In other words, the experience gets progressively worse the bigger the company. I'm not surprised, having worked in companies of that scale the amount of bureaucracy and general red-tape to do the smallest of things is absolutely irritating.

Did you include a 90 day public disclosure window?

and Samsung's browser?

The Microsoft experience reminded me of the time when security@apple.com went to the building security office, who just quietly deleted bug reports. Poor processes amd communication is one of the worst classes of security problem.

Microsoft used to have a group, Trustworthy Computing (TWC), that was where all the security expertise lived. TWC was destroyed in 2014. From the outside, it seemed like that was the point where the reporter/outside security engagement story stopped, because the people that held responsibility for it Microsoft wide were either fired or re-orged into a role where they didn't have broad authority any more. Now, you get stuff like this, where people on the "security" group (which is squirreled away in a totally different part of Microsoft) don't have visibility into the Edge bug tracker any more.

Internally, Microsoft is organized a lot like the Federal government, only worse.

One can see a rationale in not having a security group - every team should have security focus (eg by having expertise & champions within each group). You can't tack on security, you have to build it in.

I disagree - the motivations of the security group and the product group are different. If the security team is under the product team leadership, the security team is disincentivized to interrupt a product launch due to a security issue, because they're rewarded by shipping a product, not making it secure. Really, you should have both: you should have a security team that sits with the product team and works with them through the lifecycle of the product, and has continuity (i.e. it's the same security people with your product team through the life of the product, mostly), but that security team reports to different management and has their promotions, bonuses, etc. handled by a different leadership chain than the product team.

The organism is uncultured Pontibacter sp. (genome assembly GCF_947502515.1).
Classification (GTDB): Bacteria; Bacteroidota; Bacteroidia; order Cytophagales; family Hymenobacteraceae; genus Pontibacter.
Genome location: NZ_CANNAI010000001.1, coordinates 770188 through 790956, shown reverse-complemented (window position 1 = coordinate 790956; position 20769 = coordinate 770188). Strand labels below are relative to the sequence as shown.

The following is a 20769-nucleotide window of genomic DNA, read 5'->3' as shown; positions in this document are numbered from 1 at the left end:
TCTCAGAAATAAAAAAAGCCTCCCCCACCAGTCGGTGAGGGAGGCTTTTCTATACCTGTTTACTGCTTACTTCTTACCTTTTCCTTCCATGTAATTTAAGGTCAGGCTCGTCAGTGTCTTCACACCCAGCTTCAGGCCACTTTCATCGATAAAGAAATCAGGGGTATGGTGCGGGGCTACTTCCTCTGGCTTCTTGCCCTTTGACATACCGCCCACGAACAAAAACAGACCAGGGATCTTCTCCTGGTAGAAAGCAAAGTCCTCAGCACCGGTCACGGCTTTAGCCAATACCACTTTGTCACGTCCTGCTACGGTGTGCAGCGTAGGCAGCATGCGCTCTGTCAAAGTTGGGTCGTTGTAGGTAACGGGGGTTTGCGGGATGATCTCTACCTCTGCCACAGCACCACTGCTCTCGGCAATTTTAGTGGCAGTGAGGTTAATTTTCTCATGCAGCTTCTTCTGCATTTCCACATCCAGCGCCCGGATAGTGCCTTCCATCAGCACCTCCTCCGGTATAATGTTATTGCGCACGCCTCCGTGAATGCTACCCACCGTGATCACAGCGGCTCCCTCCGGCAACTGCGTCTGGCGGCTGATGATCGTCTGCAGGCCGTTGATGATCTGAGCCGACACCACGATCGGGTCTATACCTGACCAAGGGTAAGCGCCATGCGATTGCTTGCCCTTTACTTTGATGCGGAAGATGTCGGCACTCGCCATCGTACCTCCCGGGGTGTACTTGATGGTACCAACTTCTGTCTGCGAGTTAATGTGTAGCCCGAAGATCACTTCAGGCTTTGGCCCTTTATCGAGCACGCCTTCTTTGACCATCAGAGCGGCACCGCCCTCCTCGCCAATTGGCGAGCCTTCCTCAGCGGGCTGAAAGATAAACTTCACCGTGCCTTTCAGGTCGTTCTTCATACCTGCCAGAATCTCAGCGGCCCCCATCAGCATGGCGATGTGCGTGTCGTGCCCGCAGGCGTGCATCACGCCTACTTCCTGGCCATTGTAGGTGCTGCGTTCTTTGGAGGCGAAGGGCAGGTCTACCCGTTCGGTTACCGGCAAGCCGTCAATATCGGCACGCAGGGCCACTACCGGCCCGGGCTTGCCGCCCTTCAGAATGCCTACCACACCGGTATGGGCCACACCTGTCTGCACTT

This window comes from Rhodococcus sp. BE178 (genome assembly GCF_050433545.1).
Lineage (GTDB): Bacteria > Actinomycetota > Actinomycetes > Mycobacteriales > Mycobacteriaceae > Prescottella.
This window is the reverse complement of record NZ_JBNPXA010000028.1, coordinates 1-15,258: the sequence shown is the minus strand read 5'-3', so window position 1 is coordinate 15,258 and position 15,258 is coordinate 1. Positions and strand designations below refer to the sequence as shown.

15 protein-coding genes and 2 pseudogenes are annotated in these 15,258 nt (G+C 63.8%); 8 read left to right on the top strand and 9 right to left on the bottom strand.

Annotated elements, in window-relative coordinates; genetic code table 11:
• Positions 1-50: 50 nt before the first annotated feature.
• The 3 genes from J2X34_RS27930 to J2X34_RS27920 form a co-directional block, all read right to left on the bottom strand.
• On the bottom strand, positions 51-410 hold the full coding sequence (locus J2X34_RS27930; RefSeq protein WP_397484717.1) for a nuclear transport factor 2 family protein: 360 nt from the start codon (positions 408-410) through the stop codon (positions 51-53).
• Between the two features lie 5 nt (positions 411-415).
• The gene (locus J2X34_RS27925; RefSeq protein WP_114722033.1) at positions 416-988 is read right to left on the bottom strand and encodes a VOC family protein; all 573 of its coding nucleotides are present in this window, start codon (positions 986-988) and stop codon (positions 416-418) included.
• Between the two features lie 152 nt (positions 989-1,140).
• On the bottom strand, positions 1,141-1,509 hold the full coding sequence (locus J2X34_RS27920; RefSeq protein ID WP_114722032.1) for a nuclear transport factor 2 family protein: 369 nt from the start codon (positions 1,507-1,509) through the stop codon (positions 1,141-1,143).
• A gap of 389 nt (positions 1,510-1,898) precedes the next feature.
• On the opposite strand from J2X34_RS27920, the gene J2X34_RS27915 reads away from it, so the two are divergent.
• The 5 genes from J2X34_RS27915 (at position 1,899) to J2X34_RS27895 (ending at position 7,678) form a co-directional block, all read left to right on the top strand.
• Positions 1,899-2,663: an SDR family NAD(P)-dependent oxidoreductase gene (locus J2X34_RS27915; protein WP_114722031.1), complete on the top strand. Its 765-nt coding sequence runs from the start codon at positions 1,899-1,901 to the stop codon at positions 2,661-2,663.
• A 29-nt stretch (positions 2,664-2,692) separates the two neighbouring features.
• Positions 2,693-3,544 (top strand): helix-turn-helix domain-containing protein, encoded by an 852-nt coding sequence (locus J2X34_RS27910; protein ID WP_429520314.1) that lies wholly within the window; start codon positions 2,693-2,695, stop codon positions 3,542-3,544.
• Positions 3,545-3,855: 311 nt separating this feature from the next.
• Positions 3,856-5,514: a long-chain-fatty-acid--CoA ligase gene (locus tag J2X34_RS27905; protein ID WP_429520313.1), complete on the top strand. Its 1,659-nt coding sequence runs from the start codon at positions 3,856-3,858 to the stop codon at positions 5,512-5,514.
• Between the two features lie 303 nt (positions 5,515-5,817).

I think you need both. Same as I think you need i10n and a8y at both layers.

A8y? That can't be a thing... if it is, we should put a stop to it. axb maybe?

Uhhh...what are i10n and a8y?

Uh, do you mean a11y?

Last time I reported a security issue to Microsoft I got reply same day and a confirmation that it was in fact an issue some day later. And then a few days later they notified me that my report was eligible for a bounty (I didn't have to ask).

This was the opposite experience of my previous report where the bug was acknowledged 9 months later and then fixed another 3 later.

I wonder if it just depends on whether your report ends up in a escalation path with lots of busy people.

Wonder how much report they got this time and that taking them so long to response.

product-security@apple.com is the real one these days.

Of course, this gets me thinking, what kind of super powers do these addresses have that allows people to send potentially malicious things there to be disassembled and analyzed? I suspect they are quarantined in some way, but it would be interesting to hear from the ops sec crowd how this gets handled.

Often badly, I remember Tavis O crashing Symantec's email server when sending an exploit using standard username/password combos, it unzipped it and crashed itself.